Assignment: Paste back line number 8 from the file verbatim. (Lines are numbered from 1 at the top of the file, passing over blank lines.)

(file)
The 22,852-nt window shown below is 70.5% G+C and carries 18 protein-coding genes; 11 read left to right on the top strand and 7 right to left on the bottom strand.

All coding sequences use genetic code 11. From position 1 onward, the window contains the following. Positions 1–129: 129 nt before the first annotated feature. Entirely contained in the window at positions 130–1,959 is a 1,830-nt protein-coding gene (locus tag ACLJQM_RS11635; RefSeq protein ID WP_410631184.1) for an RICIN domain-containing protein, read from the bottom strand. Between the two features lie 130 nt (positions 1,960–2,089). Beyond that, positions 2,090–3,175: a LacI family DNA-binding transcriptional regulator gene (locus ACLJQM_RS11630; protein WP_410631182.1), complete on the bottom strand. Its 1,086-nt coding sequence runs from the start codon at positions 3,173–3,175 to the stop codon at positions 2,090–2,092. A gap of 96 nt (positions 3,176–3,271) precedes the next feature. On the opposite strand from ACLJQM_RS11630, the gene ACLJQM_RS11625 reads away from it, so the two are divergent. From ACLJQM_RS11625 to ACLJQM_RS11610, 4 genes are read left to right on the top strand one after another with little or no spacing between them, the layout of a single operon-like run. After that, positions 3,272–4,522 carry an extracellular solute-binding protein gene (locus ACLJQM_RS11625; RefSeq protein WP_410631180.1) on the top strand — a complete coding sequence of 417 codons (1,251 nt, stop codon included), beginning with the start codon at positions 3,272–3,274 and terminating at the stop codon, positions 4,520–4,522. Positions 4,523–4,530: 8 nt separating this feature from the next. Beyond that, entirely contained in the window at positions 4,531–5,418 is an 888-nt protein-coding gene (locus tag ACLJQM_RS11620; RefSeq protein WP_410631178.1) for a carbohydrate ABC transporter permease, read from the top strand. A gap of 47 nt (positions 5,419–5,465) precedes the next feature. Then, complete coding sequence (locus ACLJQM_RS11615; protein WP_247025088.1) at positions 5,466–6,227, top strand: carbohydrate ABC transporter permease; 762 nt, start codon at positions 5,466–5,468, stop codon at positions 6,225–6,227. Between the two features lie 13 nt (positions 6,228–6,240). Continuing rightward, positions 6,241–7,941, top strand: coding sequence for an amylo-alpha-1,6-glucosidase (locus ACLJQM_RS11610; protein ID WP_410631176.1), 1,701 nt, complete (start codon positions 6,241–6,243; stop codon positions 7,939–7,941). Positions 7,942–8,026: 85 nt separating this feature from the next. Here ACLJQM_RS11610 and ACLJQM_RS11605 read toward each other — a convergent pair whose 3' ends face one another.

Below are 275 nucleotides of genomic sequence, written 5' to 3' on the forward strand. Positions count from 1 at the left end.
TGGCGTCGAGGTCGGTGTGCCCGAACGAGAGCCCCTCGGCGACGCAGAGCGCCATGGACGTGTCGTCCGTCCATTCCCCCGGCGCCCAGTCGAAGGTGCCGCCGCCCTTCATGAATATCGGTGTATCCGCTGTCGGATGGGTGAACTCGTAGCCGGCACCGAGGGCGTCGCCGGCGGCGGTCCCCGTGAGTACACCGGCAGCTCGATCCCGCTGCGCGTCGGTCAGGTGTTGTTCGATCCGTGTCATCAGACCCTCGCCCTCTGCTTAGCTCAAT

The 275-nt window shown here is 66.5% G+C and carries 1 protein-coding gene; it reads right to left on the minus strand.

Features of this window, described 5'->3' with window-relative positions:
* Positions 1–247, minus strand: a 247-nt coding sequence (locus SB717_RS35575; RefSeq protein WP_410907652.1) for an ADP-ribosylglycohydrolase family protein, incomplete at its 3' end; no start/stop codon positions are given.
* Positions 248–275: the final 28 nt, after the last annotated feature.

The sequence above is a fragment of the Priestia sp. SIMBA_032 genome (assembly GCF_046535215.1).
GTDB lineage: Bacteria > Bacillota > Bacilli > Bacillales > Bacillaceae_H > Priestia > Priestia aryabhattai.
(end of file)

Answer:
* Positions 248–275: the final 28 nt, after the last annotated feature.